Ways to improve the emotional health of young people you care about
Do you remember growing up? For the majority, the experience of growing up can be incredibly stressful, demanding and confusing. Did the pressure ever get too much for you?
A young person’s behaviour can sometimes be due to mood swings caused by hormones, growth spurts and so on; but with developments in technology and increasing demands on young people to be better at school, to do more hobbies and even to look a certain way, it has never been more important to ensure that those growing up have good emotional health to help them through some potentially turbulent years.
Dr David Kingsley, Consultant Child and Adolescent Psychiatrist and Medical Director at Priory Hospital Cheadle Royal explains how parents and carers can help children and young people to keep themselves emotionally healthy.
21st century life
It feels as though young people are expected to ‘grow up’ quicker than ever before and to manage a whole range of new challenges, such as the pressures of school, the complexities of social media and the stresses of modern family life, where time is short and finances can be tight.
Parents and carers – how can they help?
As parents and carers, we spend a huge amount of time looking after the physical health and wellbeing of the children we care for. But what about their emotional health and wellbeing? Often, what boosts physical health boosts emotional wellbeing, but there are some extra steps we need to take.
As parents and carers, we need to make sure that children feel unconditionally cared for, that we take time for our children and are able to listen to them and encourage them to be aware of their emotions and to express them in a healthy way. We need to ensure that our children know that we will support them as and when difficulties arise.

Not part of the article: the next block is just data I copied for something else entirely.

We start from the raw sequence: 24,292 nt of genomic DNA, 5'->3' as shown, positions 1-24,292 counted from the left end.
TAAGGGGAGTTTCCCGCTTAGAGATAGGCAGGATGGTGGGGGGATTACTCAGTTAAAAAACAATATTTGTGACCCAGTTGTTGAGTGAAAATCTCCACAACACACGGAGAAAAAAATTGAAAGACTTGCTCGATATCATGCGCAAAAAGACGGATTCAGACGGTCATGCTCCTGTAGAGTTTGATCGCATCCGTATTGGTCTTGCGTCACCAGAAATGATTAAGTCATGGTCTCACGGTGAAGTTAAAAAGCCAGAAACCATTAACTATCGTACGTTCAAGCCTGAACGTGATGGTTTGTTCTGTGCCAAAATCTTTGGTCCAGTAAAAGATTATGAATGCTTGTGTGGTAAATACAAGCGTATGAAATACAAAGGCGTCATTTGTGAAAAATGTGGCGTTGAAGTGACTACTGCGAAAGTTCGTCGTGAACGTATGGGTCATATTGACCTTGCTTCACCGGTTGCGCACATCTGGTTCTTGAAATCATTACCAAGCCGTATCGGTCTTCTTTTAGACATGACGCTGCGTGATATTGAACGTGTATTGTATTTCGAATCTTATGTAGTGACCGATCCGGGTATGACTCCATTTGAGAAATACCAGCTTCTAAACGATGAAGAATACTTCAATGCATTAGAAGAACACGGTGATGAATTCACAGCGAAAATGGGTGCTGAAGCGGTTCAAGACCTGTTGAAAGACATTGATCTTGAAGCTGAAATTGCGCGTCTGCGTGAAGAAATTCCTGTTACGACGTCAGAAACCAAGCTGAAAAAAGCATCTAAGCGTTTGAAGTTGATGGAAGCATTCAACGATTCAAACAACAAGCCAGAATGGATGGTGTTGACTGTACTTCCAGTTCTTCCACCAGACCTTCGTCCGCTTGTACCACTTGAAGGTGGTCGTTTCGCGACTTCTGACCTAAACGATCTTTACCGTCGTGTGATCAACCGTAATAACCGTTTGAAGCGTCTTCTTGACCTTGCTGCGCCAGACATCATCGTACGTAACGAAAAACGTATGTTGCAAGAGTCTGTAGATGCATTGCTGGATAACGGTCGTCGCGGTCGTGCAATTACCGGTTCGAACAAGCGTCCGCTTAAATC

What are the key ways we can give young people an emotionally healthy start to life?
- Teach them how to understand emotions and model expressing them in a healthy way
- Have positive, trusting relationships with them; this will help them to feel loved and supported
- Help them to develop good, supportive friendships
- Encourage them to take up hobbies that help them to relax and cope with the stresses of school and modern life, rather than one more arena in which they have to strive to succeed
- Practise internet safety and teach them to be cautious about how they use social media, to avoid exploitation or cyberbullying
Healthy mind: happy life
Good emotional health during childhood and adolescence helps a young person to build self-confidence and achieve their goals; it sets them up to make healthy decisions and form healthy relationships as adults in order to live happy lives.
Young people who struggle emotionally are much more prone to failing in school, to being bullied and to self-harm and depression. In some severe cases, those who struggle emotionally may turn to alcohol and substance misuse.
This week is the Department of Health's fourth ‘Week of Action’ where healthcare providers will be looking at ways to support families to give children and young people the best start to life.